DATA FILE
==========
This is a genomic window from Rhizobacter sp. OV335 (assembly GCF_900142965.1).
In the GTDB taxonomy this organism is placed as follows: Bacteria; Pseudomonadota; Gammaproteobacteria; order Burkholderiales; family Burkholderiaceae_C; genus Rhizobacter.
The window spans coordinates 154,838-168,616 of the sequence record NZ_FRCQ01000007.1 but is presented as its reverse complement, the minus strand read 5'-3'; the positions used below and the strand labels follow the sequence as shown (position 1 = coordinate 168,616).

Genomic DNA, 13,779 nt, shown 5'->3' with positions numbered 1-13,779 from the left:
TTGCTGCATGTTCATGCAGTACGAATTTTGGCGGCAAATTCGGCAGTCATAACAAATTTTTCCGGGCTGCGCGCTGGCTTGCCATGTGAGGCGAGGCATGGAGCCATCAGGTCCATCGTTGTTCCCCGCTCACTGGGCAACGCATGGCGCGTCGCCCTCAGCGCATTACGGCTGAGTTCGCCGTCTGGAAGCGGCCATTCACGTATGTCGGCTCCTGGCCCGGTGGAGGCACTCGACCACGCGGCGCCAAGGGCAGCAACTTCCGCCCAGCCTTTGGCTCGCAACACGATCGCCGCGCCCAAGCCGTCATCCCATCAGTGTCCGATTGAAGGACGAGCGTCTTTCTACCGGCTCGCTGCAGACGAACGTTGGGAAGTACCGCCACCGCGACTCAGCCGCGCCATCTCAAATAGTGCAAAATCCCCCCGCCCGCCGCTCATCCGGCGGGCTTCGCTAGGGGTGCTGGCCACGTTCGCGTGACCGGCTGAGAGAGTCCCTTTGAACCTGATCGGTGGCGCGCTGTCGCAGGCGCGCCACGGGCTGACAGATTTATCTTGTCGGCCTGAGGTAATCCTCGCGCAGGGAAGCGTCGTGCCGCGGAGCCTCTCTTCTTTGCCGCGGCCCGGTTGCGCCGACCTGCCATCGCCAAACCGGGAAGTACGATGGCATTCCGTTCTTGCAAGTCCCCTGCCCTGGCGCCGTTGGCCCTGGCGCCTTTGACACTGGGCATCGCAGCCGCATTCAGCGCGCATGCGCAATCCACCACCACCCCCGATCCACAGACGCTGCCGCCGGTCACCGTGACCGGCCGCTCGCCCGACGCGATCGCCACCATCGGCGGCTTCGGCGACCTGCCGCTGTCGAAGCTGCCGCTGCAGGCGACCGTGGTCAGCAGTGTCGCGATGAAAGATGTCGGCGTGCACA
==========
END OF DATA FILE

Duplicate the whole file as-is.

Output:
This is a genomic window from Rhizobacter sp. OV335 (assembly GCF_900142965.1).
In the GTDB taxonomy this organism is placed as follows: Bacteria; Pseudomonadota; Gammaproteobacteria; order Burkholderiales; family Burkholderiaceae_C; genus Rhizobacter.
The window spans coordinates 154,838-168,616 of the sequence record NZ_FRCQ01000007.1 but is presented as its reverse complement, the minus strand read 5'-3'; the positions used below and the strand labels follow the sequence as shown (position 1 = coordinate 168,616).

Genomic DNA, 13,779 nt, shown 5'->3' with positions numbered 1-13,779 from the left:
TTGCTGCATGTTCATGCAGTACGAATTTTGGCGGCAAATTCGGCAGTCATAACAAATTTTTCCGGGCTGCGCGCTGGCTTGCCATGTGAGGCGAGGCATGGAGCCATCAGGTCCATCGTTGTTCCCCGCTCACTGGGCAACGCATGGCGCGTCGCCCTCAGCGCATTACGGCTGAGTTCGCCGTCTGGAAGCGGCCATTCACGTATGTCGGCTCCTGGCCCGGTGGAGGCACTCGACCACGCGGCGCCAAGGGCAGCAACTTCCGCCCAGCCTTTGGCTCGCAACACGATCGCCGCGCCCAAGCCGTCATCCCATCAGTGTCCGATTGAAGGACGAGCGTCTTTCTACCGGCTCGCTGCAGACGAACGTTGGGAAGTACCGCCACCGCGACTCAGCCGCGCCATCTCAAATAGTGCAAAATCCCCCCGCCCGCCGCTCATCCGGCGGGCTTCGCTAGGGGTGCTGGCCACGTTCGCGTGACCGGCTGAGAGAGTCCCTTTGAACCTGATCGGTGGCGCGCTGTCGCAGGCGCGCCACGGGCTGACAGATTTATCTTGTCGGCCTGAGGTAATCCTCGCGCAGGGAAGCGTCGTGCCGCGGAGCCTCTCTTCTTTGCCGCGGCCCGGTTGCGCCGACCTGCCATCGCCAAACCGGGAAGTACGATGGCATTCCGTTCTTGCAAGTCCCCTGCCCTGGCGCCGTTGGCCCTGGCGCCTTTGACACTGGGCATCGCAGCCGCATTCAGCGCGCATGCGCAATCCACCACCACCCCCGATCCACAGACGCTGCCGCCGGTCACCGTGACCGGCCGCTCGCCCGACGCGATCGCCACCATCGGCGGCTTCGGCGACCTGCCGCTGTCGAAGCTGCCGCTGCAGGCGACCGTGGTCAGCAGTGTCGCGATGAAAGATGTCGGCGTGCACA